Thursday, January 30, 2014
Today I'm following workshops in the National Mentoring Summit, being held in Arlington, VA. I attended the past two years, but this year I'm following on-line and sharing with my Twitter feed.
A couple of days ago millions of people listened to President Obama's State of the Union. I followed on my PC and connected with many via live Twitter discussions during the day.
In the next few weeks millions will tune into watch the Winter Olympics.
Millions of dollars in advertising are being spent to attract fans to these events. Who is spending that kind of money to attract supporters to youth tutoring and/or mentoring programs?
While all of these sports events may make us feel better, and feed the economy, and make the rich richer, my goal is that by posting messages on Twitter and other social media today and next week, I can attract volunteers, donors, partners and/or investors to the Tutor/Mentor Institute, LLC, web site so more people will become involved in on-going learning, idea sharing and brainstorming that improves the distribution of talent, dollars, technology and ideas and leads to more and better k-12 tutoring, mentoring programs in more of the places where they are needed.
What would it take for millions of people to be tuning into the Mentor Summit, or reading articles on blogs like mine on a monthly basis? What leadership is required?
This photo illustrates why it's important to attract some donors to support our work. This was taken more than 20 years ago when these kids were participating in the tutoring program hosted at the Montgomery Ward complex in Chicago. Today, many are connected to me on Facebook. With enough resources, we could be advertising a "Mentor Reunion" event and and connecting more and more of our alumni with programs and each other via a variety of social media platforms.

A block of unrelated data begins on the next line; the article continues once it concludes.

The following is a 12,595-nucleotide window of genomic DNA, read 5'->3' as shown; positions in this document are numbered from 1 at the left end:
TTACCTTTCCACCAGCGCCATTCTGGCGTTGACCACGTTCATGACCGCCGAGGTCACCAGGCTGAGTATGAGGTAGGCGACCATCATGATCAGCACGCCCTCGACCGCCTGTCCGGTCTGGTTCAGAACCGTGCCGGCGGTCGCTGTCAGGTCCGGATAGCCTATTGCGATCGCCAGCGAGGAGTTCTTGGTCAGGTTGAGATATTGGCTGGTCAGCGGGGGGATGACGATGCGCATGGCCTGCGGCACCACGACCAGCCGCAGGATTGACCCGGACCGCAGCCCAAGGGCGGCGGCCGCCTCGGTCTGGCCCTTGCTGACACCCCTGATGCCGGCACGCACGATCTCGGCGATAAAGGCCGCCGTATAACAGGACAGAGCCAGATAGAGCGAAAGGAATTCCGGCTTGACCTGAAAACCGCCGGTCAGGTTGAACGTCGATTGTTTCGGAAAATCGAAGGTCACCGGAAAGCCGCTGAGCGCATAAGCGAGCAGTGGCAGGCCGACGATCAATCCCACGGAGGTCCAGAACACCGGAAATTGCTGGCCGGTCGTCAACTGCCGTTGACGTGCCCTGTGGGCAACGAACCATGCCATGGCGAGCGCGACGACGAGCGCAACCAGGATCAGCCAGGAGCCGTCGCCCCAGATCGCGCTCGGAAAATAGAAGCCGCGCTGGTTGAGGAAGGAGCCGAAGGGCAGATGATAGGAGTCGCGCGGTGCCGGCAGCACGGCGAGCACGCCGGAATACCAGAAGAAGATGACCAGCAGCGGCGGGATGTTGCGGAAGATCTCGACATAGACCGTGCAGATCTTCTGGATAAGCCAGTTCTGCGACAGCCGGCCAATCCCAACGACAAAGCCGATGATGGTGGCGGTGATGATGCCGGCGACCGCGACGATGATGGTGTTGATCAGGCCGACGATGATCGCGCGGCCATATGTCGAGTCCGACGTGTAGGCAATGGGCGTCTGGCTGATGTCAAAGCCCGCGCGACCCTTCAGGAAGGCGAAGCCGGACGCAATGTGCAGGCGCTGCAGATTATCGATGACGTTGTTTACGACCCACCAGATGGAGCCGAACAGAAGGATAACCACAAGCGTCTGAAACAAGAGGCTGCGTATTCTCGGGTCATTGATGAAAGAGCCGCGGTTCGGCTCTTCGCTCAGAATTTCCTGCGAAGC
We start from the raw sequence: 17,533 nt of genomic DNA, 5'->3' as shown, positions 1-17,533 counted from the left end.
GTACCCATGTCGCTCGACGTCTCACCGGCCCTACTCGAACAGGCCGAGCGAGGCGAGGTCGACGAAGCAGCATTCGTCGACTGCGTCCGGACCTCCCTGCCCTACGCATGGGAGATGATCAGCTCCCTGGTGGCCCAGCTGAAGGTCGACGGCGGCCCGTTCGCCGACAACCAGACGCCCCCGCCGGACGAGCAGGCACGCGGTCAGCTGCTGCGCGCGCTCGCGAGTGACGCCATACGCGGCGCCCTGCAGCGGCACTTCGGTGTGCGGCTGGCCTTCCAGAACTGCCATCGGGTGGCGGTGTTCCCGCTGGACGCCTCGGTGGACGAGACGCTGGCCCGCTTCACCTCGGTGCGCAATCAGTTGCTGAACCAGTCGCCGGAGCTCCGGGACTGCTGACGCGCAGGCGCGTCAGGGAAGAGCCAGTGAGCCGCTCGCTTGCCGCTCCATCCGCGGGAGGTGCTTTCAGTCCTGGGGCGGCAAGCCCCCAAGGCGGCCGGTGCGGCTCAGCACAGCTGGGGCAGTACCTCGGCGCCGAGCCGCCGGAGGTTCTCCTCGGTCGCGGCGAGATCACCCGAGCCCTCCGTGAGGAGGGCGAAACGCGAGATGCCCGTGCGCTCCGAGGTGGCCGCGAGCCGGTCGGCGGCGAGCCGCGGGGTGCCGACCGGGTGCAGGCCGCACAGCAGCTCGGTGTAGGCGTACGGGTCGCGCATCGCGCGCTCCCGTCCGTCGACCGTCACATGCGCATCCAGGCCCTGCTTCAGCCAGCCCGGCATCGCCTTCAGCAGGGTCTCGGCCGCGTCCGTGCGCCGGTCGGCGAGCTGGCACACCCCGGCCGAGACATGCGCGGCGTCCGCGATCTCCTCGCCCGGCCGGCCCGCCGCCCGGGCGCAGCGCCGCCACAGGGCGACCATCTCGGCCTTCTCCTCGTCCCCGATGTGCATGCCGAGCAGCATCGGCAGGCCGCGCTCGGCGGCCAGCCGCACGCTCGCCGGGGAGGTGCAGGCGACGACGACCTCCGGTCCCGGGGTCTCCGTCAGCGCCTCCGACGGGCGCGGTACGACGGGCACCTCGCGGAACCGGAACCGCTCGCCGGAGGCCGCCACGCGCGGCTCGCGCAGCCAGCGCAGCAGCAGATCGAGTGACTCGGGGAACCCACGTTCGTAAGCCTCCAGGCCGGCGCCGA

animation created by one of our interns that illustrates this concept.
I don't have the dollars to have an ad on TV today, or any day of the year. Yet, unless we can attract the same number of fans to our web sites and events, we'll never achieve the goals the President set out in his State of the Union address.
There are nearly 200 Chicago youth serving programs on this list. They all need consistent support, and challenges to learn from each other and constantly improve.
Note that throughout this article and most of my blog articles I include graphics to illustrate ideas. I encourage other leaders in the youth development, mentoring, tutoring and workforce development fields to develop similar graphics and include them in their own web sites. Many of these were created by interns, demonstrating that youth in schools and non-school programs could be building skills while also learning leadership and communications strategies that are needed to build strong, on-going organizations.
If this interests you let's connect on Twitter, or Facebook, or the Tutor/Mentor Conference Help build teams of volunteers, donors, political leaders, etc. who help build great tutor/mentor programs in every neighborhood where they are needed.